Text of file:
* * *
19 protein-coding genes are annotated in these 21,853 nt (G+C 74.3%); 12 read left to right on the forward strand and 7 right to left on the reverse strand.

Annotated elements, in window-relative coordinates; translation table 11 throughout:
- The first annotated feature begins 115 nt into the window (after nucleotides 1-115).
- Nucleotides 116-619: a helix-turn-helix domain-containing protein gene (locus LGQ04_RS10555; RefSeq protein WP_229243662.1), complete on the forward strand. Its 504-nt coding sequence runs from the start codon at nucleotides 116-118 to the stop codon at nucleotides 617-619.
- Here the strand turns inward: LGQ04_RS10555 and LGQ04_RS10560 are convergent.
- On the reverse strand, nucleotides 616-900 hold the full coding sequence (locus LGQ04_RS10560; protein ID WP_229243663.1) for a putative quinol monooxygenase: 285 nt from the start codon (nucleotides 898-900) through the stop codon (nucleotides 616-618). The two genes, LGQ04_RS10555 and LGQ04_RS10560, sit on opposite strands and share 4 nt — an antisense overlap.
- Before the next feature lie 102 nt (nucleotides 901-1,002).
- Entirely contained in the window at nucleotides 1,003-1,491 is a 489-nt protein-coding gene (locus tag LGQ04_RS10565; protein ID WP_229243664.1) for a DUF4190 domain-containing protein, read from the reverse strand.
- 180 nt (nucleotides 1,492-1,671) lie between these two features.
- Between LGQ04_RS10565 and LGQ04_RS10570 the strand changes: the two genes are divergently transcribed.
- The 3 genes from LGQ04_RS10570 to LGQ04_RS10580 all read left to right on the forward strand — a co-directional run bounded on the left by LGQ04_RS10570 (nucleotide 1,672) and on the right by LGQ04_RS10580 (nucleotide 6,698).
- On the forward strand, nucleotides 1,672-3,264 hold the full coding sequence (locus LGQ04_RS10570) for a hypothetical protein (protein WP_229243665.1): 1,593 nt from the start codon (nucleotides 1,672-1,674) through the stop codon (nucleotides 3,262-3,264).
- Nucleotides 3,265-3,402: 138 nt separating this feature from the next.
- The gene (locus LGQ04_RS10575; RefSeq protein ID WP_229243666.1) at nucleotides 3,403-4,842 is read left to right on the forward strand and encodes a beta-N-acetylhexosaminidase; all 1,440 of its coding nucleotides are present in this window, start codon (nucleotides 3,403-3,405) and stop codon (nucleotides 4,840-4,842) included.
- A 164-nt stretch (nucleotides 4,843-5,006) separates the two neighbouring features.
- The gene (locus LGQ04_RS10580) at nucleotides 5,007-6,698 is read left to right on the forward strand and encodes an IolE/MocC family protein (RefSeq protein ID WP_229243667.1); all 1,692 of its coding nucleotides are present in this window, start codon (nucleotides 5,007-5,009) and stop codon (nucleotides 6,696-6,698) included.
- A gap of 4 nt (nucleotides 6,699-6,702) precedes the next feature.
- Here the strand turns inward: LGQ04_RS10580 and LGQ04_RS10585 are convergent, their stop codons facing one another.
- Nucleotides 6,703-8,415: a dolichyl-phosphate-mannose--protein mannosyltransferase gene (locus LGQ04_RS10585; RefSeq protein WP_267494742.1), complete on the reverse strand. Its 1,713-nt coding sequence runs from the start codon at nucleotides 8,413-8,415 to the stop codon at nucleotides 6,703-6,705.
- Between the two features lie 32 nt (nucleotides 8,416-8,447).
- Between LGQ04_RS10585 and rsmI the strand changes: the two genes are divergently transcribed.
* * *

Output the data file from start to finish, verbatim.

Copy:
19 protein-coding genes are annotated in these 21,853 nt (G+C 74.3%); 12 read left to right on the forward strand and 7 right to left on the reverse strand.

Annotated elements, in window-relative coordinates; translation table 11 throughout:
- The first annotated feature begins 115 nt into the window (after nucleotides 1-115).
- Nucleotides 116-619: a helix-turn-helix domain-containing protein gene (locus LGQ04_RS10555; RefSeq protein WP_229243662.1), complete on the forward strand. Its 504-nt coding sequence runs from the start codon at nucleotides 116-118 to the stop codon at nucleotides 617-619.
- Here the strand turns inward: LGQ04_RS10555 and LGQ04_RS10560 are convergent.
- On the reverse strand, nucleotides 616-900 hold the full coding sequence (locus LGQ04_RS10560; protein ID WP_229243663.1) for a putative quinol monooxygenase: 285 nt from the start codon (nucleotides 898-900) through the stop codon (nucleotides 616-618). The two genes, LGQ04_RS10555 and LGQ04_RS10560, sit on opposite strands and share 4 nt — an antisense overlap.
- Before the next feature lie 102 nt (nucleotides 901-1,002).
- Entirely contained in the window at nucleotides 1,003-1,491 is a 489-nt protein-coding gene (locus tag LGQ04_RS10565; protein ID WP_229243664.1) for a DUF4190 domain-containing protein, read from the reverse strand.
- 180 nt (nucleotides 1,492-1,671) lie between these two features.
- Between LGQ04_RS10565 and LGQ04_RS10570 the strand changes: the two genes are divergently transcribed.
- The 3 genes from LGQ04_RS10570 to LGQ04_RS10580 all read left to right on the forward strand — a co-directional run bounded on the left by LGQ04_RS10570 (nucleotide 1,672) and on the right by LGQ04_RS10580 (nucleotide 6,698).
- On the forward strand, nucleotides 1,672-3,264 hold the full coding sequence (locus LGQ04_RS10570) for a hypothetical protein (protein WP_229243665.1): 1,593 nt from the start codon (nucleotides 1,672-1,674) through the stop codon (nucleotides 3,262-3,264).
- Nucleotides 3,265-3,402: 138 nt separating this feature from the next.
- The gene (locus LGQ04_RS10575; RefSeq protein ID WP_229243666.1) at nucleotides 3,403-4,842 is read left to right on the forward strand and encodes a beta-N-acetylhexosaminidase; all 1,440 of its coding nucleotides are present in this window, start codon (nucleotides 3,403-3,405) and stop codon (nucleotides 4,840-4,842) included.
- A 164-nt stretch (nucleotides 4,843-5,006) separates the two neighbouring features.
- The gene (locus LGQ04_RS10580) at nucleotides 5,007-6,698 is read left to right on the forward strand and encodes an IolE/MocC family protein (RefSeq protein ID WP_229243667.1); all 1,692 of its coding nucleotides are present in this window, start codon (nucleotides 5,007-5,009) and stop codon (nucleotides 6,696-6,698) included.
- A gap of 4 nt (nucleotides 6,699-6,702) precedes the next feature.
- Here the strand turns inward: LGQ04_RS10580 and LGQ04_RS10585 are convergent, their stop codons facing one another.
- Nucleotides 6,703-8,415: a dolichyl-phosphate-mannose--protein mannosyltransferase gene (locus LGQ04_RS10585; RefSeq protein WP_267494742.1), complete on the reverse strand. Its 1,713-nt coding sequence runs from the start codon at nucleotides 8,413-8,415 to the stop codon at nucleotides 6,703-6,705.
- Between the two features lie 32 nt (nucleotides 8,416-8,447).
- Between LGQ04_RS10585 and rsmI the strand changes: the two genes are divergently transcribed.